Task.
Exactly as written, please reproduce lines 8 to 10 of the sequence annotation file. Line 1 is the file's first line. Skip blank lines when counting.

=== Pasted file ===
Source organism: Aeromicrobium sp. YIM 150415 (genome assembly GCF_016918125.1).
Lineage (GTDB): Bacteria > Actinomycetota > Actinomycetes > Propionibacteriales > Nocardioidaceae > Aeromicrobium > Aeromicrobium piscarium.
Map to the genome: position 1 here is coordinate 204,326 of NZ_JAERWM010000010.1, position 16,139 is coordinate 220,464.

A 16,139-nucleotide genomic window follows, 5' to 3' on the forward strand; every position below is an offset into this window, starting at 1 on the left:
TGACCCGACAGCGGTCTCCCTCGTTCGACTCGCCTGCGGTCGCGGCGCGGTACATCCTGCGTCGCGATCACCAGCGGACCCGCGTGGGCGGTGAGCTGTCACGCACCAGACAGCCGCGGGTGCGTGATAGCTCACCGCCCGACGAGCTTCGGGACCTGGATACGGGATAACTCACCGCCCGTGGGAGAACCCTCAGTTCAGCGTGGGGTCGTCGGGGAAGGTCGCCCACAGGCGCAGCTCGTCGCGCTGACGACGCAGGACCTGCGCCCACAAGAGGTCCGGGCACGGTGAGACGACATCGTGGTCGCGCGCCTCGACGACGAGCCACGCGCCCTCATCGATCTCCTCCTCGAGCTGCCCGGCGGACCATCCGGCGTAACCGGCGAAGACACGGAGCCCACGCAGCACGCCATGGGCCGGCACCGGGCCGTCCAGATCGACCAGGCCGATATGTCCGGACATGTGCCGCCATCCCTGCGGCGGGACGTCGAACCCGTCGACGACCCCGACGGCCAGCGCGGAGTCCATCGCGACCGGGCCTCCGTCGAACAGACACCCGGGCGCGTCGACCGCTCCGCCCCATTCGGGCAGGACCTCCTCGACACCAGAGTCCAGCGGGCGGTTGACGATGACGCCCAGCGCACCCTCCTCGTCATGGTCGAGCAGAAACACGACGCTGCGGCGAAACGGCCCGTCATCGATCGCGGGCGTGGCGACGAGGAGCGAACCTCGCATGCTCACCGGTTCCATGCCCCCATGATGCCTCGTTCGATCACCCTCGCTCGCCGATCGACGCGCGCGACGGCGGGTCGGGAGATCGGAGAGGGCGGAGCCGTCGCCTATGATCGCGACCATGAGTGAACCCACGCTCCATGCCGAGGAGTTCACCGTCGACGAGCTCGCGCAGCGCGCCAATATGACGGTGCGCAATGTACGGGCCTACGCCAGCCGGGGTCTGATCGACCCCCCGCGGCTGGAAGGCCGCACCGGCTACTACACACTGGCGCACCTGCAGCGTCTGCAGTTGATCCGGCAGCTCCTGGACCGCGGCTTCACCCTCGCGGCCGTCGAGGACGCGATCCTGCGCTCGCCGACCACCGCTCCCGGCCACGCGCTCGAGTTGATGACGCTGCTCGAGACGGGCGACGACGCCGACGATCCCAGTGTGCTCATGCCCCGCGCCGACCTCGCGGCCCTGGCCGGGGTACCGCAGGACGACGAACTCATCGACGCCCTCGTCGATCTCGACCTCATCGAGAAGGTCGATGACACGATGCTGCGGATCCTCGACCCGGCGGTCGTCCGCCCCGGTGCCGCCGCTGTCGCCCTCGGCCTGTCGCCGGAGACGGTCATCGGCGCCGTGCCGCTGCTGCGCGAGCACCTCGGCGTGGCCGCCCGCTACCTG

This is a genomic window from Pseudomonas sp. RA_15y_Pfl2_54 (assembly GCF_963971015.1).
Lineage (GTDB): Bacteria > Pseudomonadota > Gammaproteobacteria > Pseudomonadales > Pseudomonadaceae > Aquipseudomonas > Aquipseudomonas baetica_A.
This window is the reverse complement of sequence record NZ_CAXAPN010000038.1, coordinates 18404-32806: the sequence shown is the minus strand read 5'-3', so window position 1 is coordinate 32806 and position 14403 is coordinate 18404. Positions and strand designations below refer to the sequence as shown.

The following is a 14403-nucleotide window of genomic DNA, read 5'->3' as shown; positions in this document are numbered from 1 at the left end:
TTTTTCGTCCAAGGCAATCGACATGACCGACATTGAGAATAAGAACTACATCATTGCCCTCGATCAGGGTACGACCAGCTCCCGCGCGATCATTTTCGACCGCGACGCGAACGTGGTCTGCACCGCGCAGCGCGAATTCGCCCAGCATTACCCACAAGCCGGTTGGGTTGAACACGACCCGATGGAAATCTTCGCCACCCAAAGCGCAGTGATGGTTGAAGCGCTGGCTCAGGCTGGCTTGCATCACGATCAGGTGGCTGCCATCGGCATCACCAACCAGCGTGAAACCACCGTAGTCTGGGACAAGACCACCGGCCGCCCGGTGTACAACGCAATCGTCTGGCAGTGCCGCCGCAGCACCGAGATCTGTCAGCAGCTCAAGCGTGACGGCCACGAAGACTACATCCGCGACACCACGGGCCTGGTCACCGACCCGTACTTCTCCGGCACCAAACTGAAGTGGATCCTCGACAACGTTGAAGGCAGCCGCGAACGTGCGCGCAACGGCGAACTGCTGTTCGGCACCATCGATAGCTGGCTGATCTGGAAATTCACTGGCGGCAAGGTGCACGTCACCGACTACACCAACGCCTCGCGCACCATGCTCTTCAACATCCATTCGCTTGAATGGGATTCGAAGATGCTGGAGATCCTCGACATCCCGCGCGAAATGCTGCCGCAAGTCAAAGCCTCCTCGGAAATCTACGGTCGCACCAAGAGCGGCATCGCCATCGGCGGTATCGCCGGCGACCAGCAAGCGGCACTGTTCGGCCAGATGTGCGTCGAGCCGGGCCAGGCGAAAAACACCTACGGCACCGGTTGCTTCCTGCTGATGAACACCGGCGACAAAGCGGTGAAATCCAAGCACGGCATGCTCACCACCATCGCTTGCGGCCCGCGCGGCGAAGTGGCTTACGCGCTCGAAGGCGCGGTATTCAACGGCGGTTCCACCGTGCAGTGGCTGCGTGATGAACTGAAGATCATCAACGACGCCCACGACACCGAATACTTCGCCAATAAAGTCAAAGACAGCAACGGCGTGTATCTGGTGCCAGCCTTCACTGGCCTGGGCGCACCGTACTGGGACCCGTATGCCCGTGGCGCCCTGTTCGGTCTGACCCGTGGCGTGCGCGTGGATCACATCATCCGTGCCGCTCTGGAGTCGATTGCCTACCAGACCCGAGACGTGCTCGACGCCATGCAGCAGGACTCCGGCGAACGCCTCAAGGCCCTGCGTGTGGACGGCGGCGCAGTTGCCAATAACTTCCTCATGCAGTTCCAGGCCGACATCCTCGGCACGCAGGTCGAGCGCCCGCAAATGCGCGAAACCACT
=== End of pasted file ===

This window is the reverse complement of sequence record NZ_CAXAPN010000038.1, coordinates 18404-32806: the sequence shown is the minus strand read 5'-3', so window position 1 is coordinate 32806 and position 14403 is coordinate 18404. Positions and strand designations below refer to the sequence as shown.

The following is a 14403-nucleotide window of genomic DNA, read 5'->3' as shown; positions in this document are numbered from 1 at the left end:
TTTTTCGTCCAAGGCAATCGACATGACCGACATTGAGAATAAGAACTACATCATTGCCCTCGATCAGGGTACGACCAGCTCCCGCGCGATCATTTTCGACCGCGACGCGAACGTGGTCTGCACCGCGCAGCGCGAATTCGCCCAGCATTACCCACAAGCCGGTTGGGTTGAACACGACCCGATGGAAATCTTCGCCACCCAAAGCGCAGTGATGGTTGAAGCGCTGGCTCAGGCTGGCTTGCATCACGATCAGGTGGCTGCCATCGGCATCACCAACCAGCGTGAAACCACCGTAGTCTGGGACAAGACCACCGGCCGCCCGGTGTACAACGCAATCGTCTGGCAGTGCCGCCGCAGCACCGAGATCTGTCAGCAGCTCAAGCGTGACGGCCACGAAGACTACATCCGCGACACCACGGGCCTGGTCACCGACCCGTACTTCTCCGGCACCAAACTGAAGTGGATCCTCGACAACGTTGAAGGCAGCCGCGAACGTGCGCGCAACGGCGAACTGCTGTTCGGCACCATCGATAGCTGGCTGATCTGGAAATTCACTGGCGGCAAGGTGCACGTCACCGACTACACCAACGCCTCGCGCACCATGCTCTTCAACATCCATTCGCTTGAATGGGATTCGAAGATGCTGGAGATCCTCGACATCCCGCGCGAAATGCTGCCGCAAGTCAAAGCCTCCTCGGAAATCTACGGTCGCACCAAGAGCGGCATCGCCATCGGCGGTATCGCCGGCGACCAGCAAGCGGCACTGTTCGGCCAGATGTGCGTCGAGCCGGGCCAGGCGAAAAACACCTACGGCACCGGTTGCTTCCTGCTGATGAACACCGGCGACAAAGCGGTGAAATCCAAGCACGGCATGCTCACCACCATCGCTTGCGGCCCGCGCGGCGAAGTGGCTTACGCGCTCGAAGGCGCGGTATTCAACGGCGGTTCCACCGTGCAGTGGCTGCGTGATGAACTGAAGATCATCAACGACGCCCACGACACCGAATACTTCGCCAATAAAGTCAAAGACAGCAACGGCGTGTATCTGGTGCCAGCCTTCACTGGCCTGGGCGCACCGTACTGGGACCCGTATGCCCGTGGCGCCCTGTTCGGTCTGACCCGTGGCGTGCGCGTGGATCACATCATCCGTGCCGCTCTGGAGTCGATTGCCTACCAGACCCGAGACGTGCTCGACGCCATGCAGCAGGACTCCGGCGAACGCCTCAAGGCCCTGCGTGTGGACGGCGGCGCAGTTGCCAATAACTTCCTCATGCAGTTCCAGGCCGACATCCTCGGCACGCAGGTCGAGCGCCCGCAAATGCGCGAAACCACT